Gibbs Energy and Helmholtz Energy: Liquids, Solutions and Vapours
CHAPTER 15: Experimental Determination of Vapor Pressures
Published:08 Sep 2021
D. H. Zaitsau and E. Paulechka, in Gibbs Energy and Helmholtz Energy: Liquids, Solutions and Vapours, ed. E. Wilhelm and T. M. Letcher, The Royal Society of Chemistry, 2021, pp. 425-448.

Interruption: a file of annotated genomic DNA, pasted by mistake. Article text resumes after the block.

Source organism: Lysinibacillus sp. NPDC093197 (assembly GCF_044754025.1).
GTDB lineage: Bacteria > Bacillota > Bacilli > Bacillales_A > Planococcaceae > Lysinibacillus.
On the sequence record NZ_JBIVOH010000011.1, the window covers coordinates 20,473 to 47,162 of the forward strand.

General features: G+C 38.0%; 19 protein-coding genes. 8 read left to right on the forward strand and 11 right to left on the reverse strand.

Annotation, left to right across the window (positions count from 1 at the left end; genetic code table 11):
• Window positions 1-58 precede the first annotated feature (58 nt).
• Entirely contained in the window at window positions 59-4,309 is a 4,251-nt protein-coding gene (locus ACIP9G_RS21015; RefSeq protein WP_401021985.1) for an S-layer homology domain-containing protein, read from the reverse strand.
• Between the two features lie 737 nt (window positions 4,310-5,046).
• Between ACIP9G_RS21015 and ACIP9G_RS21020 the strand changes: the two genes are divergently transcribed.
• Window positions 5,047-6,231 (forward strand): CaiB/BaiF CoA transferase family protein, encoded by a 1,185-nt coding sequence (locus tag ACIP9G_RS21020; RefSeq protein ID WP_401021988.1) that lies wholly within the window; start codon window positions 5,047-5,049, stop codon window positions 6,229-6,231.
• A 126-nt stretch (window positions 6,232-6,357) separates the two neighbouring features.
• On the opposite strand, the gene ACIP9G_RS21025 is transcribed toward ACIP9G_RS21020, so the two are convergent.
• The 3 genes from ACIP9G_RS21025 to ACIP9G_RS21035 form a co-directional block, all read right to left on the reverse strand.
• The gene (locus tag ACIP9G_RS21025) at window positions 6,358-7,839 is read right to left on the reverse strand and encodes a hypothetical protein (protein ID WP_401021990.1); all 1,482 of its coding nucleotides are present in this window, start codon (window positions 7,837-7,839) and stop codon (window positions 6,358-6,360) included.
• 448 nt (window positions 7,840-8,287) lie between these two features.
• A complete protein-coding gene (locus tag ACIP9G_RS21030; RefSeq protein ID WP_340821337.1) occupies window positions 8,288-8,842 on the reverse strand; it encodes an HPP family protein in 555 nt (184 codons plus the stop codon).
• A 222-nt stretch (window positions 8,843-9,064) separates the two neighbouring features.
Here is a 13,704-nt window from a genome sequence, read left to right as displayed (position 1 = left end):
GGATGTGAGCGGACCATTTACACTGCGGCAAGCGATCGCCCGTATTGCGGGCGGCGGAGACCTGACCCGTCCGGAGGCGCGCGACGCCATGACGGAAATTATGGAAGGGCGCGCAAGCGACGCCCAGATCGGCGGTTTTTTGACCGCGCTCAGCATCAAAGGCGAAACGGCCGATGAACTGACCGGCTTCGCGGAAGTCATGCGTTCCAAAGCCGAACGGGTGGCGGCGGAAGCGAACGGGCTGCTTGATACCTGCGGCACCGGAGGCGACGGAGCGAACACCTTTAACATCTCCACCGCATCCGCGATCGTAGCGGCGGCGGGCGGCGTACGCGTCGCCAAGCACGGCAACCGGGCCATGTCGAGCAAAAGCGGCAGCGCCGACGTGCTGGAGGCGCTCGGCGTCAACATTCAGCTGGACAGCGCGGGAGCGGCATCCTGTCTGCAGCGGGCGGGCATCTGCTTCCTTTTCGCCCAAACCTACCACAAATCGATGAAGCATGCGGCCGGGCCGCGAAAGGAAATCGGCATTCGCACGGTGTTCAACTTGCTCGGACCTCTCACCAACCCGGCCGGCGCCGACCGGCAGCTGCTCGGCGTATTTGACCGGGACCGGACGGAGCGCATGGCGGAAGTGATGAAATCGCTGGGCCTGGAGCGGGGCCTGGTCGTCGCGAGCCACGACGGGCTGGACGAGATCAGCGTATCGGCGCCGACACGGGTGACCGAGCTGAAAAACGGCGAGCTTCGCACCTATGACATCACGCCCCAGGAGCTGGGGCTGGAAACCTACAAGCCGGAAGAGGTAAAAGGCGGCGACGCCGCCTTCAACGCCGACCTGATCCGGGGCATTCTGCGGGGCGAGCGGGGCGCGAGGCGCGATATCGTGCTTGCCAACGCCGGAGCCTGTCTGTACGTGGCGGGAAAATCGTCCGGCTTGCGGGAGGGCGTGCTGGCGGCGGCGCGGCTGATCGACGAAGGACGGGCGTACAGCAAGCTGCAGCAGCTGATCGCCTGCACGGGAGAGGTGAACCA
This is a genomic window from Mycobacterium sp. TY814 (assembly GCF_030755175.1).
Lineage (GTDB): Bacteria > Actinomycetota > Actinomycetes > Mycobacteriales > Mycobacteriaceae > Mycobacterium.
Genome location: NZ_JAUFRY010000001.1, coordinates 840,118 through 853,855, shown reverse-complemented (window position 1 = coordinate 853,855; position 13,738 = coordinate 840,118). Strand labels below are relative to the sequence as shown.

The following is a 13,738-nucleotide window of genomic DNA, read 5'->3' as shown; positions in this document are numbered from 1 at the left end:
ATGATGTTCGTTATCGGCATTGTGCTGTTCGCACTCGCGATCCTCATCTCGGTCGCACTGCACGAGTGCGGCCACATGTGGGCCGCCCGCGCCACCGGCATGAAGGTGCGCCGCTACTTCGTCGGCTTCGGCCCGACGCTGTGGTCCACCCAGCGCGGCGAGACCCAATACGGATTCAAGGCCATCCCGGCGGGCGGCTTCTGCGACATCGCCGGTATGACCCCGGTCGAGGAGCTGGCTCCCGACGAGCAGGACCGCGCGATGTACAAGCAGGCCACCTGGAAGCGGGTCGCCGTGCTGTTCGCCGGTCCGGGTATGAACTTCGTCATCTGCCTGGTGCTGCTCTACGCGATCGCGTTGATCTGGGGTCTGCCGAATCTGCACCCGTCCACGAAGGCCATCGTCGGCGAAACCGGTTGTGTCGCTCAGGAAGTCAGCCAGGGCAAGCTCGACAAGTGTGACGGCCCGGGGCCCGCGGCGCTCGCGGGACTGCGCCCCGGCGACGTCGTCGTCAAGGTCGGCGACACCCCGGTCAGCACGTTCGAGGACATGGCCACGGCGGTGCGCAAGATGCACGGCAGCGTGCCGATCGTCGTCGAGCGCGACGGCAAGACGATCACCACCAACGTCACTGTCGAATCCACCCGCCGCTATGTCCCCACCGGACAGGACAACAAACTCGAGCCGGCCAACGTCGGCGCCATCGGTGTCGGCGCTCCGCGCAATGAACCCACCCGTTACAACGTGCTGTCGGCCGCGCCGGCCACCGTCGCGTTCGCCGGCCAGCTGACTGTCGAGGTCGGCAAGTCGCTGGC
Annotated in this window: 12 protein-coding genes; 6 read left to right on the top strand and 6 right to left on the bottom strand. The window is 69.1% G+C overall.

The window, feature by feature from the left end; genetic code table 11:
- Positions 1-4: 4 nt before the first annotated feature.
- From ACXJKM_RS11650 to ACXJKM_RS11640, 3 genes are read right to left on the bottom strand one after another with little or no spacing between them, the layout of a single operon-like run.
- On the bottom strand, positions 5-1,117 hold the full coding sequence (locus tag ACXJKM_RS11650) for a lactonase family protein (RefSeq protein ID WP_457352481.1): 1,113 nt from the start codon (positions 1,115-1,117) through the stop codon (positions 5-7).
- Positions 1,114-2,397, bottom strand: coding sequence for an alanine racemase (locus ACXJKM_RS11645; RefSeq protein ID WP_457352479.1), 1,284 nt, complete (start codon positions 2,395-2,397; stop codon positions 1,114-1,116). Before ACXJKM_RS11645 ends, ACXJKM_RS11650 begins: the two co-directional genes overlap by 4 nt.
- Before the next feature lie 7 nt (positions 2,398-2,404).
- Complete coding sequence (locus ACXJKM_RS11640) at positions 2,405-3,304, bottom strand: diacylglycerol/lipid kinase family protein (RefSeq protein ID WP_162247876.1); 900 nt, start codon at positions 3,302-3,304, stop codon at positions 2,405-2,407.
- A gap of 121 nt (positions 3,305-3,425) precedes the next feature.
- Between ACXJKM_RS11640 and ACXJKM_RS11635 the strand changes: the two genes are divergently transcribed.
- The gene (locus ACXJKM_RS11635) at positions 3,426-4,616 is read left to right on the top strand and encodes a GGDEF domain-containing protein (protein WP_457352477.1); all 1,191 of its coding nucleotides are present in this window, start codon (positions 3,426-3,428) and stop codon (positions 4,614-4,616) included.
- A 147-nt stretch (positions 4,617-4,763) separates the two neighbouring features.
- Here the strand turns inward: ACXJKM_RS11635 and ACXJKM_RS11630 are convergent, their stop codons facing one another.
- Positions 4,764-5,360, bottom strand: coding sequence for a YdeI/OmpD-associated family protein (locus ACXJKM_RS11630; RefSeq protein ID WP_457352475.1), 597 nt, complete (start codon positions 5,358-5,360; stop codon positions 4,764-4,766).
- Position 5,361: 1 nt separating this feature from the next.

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For pure compounds, vapor pressure is equivalent to the equilibrium constant of the evaporation process. Hence it can be directly used to determine the change in the standard Gibbs energy on going from the condensed phase to the gas phase. Tensimetric methods started from simple manometric measurements for water in the mid-nineteenth century. Today, vapor pressures can be measured from the sub-millipascal range to the critical point. The normal boiling points of thermally unstable compounds have become available. A general trend is to make the measurements faster while keeping the uncertainty at a reasonable level. This chapter is focused on recent developments in the field, including static instruments with modern pressure detectors and techniques using differential scanning calorimetry and thermogravimetric analysis. Both advantages and challenges of these methods are discussed.